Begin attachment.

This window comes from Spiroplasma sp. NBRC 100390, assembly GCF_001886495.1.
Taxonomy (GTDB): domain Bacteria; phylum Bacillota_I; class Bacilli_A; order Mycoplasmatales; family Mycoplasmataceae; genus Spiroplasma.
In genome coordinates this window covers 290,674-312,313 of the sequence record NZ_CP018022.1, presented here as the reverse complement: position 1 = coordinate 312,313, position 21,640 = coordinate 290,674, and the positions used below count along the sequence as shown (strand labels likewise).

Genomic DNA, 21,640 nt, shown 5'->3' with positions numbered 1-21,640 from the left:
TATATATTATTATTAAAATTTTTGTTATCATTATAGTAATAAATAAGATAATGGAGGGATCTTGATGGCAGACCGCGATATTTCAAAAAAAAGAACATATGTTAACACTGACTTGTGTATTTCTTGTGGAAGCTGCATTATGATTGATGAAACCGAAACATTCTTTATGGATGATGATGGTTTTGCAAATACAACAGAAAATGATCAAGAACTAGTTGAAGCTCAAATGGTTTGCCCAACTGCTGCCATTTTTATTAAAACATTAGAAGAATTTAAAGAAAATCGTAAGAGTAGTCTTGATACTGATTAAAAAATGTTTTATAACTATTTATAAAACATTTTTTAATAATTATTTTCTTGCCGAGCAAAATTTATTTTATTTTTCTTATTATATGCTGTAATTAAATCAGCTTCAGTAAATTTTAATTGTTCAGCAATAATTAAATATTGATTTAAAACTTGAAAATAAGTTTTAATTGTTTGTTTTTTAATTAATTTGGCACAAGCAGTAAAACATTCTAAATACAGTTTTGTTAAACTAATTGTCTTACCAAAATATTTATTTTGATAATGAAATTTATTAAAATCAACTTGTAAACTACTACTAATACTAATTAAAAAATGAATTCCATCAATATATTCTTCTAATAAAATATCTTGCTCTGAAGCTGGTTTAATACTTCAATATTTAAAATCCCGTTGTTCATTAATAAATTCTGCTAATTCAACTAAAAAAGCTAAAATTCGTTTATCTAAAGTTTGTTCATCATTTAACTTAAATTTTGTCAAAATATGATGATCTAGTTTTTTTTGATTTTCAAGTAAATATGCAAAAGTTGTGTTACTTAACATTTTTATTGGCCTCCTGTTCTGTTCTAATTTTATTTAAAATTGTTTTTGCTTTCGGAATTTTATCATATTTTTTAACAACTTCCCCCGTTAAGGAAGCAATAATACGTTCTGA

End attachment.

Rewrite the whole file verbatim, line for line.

This window comes from Spiroplasma sp. NBRC 100390, assembly GCF_001886495.1.
Taxonomy (GTDB): domain Bacteria; phylum Bacillota_I; class Bacilli_A; order Mycoplasmatales; family Mycoplasmataceae; genus Spiroplasma.
In genome coordinates this window covers 290,674-312,313 of the sequence record NZ_CP018022.1, presented here as the reverse complement: position 1 = coordinate 312,313, position 21,640 = coordinate 290,674, and the positions used below count along the sequence as shown (strand labels likewise).

Genomic DNA, 21,640 nt, shown 5'->3' with positions numbered 1-21,640 from the left:
TATATATTATTATTAAAATTTTTGTTATCATTATAGTAATAAATAAGATAATGGAGGGATCTTGATGGCAGACCGCGATATTTCAAAAAAAAGAACATATGTTAACACTGACTTGTGTATTTCTTGTGGAAGCTGCATTATGATTGATGAAACCGAAACATTCTTTATGGATGATGATGGTTTTGCAAATACAACAGAAAATGATCAAGAACTAGTTGAAGCTCAAATGGTTTGCCCAACTGCTGCCATTTTTATTAAAACATTAGAAGAATTTAAAGAAAATCGTAAGAGTAGTCTTGATACTGATTAAAAAATGTTTTATAACTATTTATAAAACATTTTTTAATAATTATTTTCTTGCCGAGCAAAATTTATTTTATTTTTCTTATTATATGCTGTAATTAAATCAGCTTCAGTAAATTTTAATTGTTCAGCAATAATTAAATATTGATTTAAAACTTGAAAATAAGTTTTAATTGTTTGTTTTTTAATTAATTTGGCACAAGCAGTAAAACATTCTAAATACAGTTTTGTTAAACTAATTGTCTTACCAAAATATTTATTTTGATAATGAAATTTATTAAAATCAACTTGTAAACTACTACTAATACTAATTAAAAAATGAATTCCATCAATATATTCTTCTAATAAAATATCTTGCTCTGAAGCTGGTTTAATACTTCAATATTTAAAATCCCGTTGTTCATTAATAAATTCTGCTAATTCAACTAAAAAAGCTAAAATTCGTTTATCTAAAGTTTGTTCATCATTTAACTTAAATTTTGTCAAAATATGATGATCTAGTTTTTTTTGATTTTCAAGTAAATATGCAAAAGTTGTGTTACTTAACATTTTTATTGGCCTCCTGTTCTGTTCTAATTTTATTTAAAATTGTTTTTGCTTTCGGAATTTTATCATATTTTTTAACAACTTCCCCCGTTAAGGAAGCAATAATACGTTCTGA